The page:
A special Highly Commended Award went to Layne Utz in the same category for his dedication to the environment and regularly removing rubbish from Redlands Coast streets.

Senior Citizen of the Year is Janelle Pritchard, who works tirelessly to support women with breast cancer through the dragon boat racing group Dragons Abreast Australia.

Cr Williams said choosing winners across the awards’ nine categories was a tough challenge for the judges as all nominees deserved recognition.

“I would like to acknowledge our judges, Dr Robert Anderson OAM, Dr Lyn Bishop OAM and Col Sutcliffe OAM, and thank them for their careful consideration of the nominees,” she said.

“Every nominee is a winner and Redlands Coast is proud of them all for their outstanding contributions to the community.

“It has been a privilege to meet and acknowledge so many dedicated and passionate people who give so much of themselves to help others.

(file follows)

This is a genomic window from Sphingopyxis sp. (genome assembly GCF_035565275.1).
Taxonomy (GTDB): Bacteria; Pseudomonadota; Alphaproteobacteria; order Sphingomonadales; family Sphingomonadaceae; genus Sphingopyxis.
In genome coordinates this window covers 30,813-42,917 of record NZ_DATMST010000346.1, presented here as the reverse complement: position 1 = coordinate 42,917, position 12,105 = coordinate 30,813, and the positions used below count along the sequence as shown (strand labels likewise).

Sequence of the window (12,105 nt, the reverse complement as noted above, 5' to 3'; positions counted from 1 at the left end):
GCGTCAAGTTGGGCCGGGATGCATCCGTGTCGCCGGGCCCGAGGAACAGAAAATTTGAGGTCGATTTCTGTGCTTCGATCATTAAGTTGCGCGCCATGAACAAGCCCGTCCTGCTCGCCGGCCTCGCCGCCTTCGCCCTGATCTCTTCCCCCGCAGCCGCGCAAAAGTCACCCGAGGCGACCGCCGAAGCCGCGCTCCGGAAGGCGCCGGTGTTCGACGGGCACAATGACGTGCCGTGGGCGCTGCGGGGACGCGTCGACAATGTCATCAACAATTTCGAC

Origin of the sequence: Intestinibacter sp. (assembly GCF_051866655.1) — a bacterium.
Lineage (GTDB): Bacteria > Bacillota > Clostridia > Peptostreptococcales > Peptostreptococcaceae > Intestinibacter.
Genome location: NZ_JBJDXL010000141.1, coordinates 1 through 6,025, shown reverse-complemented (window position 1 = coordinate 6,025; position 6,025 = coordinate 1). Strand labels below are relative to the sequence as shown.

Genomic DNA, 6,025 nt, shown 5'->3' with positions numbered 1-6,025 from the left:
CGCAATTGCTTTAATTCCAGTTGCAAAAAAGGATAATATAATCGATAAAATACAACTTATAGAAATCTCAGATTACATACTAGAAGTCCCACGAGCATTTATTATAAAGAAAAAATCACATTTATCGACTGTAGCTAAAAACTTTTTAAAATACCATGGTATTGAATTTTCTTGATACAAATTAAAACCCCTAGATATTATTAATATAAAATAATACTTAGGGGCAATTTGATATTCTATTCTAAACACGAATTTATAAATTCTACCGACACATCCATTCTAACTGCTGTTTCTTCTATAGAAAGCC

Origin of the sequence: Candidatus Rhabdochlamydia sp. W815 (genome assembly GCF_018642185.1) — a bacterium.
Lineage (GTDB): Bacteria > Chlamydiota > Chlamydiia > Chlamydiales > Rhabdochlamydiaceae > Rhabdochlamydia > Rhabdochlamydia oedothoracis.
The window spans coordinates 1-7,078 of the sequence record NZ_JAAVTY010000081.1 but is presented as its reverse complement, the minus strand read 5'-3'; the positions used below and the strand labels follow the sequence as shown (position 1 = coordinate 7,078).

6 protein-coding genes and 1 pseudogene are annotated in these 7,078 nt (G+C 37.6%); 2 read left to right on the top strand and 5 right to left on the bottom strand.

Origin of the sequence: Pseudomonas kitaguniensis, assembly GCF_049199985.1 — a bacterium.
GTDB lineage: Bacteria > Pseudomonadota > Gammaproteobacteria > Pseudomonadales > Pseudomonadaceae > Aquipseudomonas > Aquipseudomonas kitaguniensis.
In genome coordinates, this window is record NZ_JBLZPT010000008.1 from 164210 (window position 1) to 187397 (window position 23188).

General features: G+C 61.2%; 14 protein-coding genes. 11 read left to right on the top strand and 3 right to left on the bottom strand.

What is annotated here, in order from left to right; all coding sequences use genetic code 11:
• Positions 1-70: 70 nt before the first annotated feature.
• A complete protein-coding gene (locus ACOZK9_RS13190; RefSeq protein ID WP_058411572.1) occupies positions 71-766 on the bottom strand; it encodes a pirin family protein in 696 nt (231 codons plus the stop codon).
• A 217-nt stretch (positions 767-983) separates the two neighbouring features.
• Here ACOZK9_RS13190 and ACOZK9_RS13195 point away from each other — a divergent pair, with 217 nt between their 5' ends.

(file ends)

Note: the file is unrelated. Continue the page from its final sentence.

“I want to thank all nominees and winners and assure them that what they do matters and contributes to making Redlands Coast such a great place to live.”

The full list of Redlands Coast Australia Day Awards winners are:

• Citizen of the Year Award –  John Simpson
• Young Citizen of the Year Award (30 years and under) – Anna Sideris and Dayna Wilson
• Senior Citizen of the Year Award (60 years and over) – Janelle Pritchard
• Local Hero Award – Jason Boon
• Community Organisation Award – Bayside Volunteers in Policing
• Cultural Award – Rotary Club of Capalaba (Bayside Blues Festival)
• Environment and Sustainability Award – Peter Tunstall
• Sports Award – Paige Leonhardt (Individual Award) – Redlands Rugby Union U15 Touring Team (Team Award)
• Reconciliation Award – Cooee Indigenous Family and Community Education Centre

Australia Day Awards 2020

Electronic waste collection for island communities


North Stradbroke, Coochiemudlo and Southern Moreton Bay islands communities will benefit from an electronic waste collection in February.

Mayor Karen Williams said electronic waste was the fastest growing type of waste worldwide and most could be recycled.

“We all have a part to play in how we dispose of e-waste and conserve valuable resources,” she said.

“Australians generate about 53kg of e-waste per household every year and 80 per cent of that is sent to landfill.

“This special collection will give our island residents an opportunity to clear out old e-waste sitting around their homes.”